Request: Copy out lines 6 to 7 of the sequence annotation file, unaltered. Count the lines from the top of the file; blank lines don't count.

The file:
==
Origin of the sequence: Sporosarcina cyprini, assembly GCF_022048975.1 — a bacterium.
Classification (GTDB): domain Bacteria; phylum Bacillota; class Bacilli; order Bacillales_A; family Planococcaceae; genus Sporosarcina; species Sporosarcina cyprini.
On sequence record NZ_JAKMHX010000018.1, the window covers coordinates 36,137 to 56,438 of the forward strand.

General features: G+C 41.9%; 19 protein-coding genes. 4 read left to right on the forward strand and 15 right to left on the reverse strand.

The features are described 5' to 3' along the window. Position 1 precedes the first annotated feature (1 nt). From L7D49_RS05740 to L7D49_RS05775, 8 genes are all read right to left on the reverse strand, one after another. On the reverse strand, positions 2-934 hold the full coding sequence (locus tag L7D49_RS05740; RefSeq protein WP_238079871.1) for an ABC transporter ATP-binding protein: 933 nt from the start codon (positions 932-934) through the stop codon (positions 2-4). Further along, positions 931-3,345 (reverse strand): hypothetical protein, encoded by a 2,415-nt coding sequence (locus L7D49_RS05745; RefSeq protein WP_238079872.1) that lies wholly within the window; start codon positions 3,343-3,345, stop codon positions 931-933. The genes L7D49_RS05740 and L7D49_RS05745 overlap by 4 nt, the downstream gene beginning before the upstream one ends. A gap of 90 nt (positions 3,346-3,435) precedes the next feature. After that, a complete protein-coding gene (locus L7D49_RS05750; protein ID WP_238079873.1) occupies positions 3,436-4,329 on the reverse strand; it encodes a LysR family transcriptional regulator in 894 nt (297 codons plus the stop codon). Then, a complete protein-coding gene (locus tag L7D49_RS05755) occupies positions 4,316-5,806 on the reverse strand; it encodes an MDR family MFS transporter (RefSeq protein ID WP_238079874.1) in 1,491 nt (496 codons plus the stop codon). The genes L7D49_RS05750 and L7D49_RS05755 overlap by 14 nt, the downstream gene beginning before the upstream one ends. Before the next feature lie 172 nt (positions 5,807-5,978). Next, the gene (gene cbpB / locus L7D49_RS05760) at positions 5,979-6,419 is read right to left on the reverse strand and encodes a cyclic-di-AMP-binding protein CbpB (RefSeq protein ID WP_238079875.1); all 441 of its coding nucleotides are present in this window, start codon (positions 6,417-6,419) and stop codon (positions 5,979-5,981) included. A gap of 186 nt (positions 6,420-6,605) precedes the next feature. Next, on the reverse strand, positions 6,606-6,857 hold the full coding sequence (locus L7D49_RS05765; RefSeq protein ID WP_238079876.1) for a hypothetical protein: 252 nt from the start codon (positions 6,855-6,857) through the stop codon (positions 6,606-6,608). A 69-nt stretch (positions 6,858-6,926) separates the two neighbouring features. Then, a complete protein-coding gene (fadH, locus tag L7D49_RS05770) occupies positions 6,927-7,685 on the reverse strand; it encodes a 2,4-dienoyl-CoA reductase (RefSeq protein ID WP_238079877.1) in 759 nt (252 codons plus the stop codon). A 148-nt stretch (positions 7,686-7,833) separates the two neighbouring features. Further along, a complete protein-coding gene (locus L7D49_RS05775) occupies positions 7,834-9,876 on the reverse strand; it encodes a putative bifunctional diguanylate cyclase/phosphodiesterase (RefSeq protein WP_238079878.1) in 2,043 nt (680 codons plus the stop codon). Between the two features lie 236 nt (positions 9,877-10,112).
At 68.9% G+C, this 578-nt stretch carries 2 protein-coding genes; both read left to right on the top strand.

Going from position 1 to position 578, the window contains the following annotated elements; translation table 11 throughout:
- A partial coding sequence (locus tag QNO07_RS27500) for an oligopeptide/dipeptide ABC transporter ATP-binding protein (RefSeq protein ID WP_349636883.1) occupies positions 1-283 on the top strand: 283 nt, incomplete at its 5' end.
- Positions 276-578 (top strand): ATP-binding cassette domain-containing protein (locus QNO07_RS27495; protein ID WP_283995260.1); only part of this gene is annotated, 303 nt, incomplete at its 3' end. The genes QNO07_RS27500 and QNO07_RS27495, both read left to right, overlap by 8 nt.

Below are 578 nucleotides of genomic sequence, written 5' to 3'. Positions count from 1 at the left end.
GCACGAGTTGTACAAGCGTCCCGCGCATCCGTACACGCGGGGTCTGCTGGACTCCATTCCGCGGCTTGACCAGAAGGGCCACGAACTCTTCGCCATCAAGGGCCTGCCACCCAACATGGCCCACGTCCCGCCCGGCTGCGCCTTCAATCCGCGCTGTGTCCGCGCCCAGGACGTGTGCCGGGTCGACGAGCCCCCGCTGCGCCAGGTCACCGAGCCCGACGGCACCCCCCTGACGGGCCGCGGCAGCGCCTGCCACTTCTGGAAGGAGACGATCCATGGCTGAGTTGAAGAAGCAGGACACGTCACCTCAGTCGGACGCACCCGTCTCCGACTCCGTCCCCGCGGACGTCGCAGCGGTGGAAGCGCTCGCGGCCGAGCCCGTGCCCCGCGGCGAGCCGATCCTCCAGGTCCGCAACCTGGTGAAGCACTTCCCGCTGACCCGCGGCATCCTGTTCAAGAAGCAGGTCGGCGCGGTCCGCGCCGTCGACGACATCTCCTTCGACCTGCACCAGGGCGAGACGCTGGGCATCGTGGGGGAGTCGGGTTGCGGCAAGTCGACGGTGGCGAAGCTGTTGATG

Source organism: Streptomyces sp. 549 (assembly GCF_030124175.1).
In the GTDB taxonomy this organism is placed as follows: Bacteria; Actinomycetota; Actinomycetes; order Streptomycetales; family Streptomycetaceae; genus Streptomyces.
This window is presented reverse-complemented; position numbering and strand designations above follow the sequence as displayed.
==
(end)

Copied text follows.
At 68.9% G+C, this 578-nt stretch carries 2 protein-coding genes; both read left to right on the top strand.

Going from position 1 to position 578, the window contains the following annotated elements; translation table 11 throughout: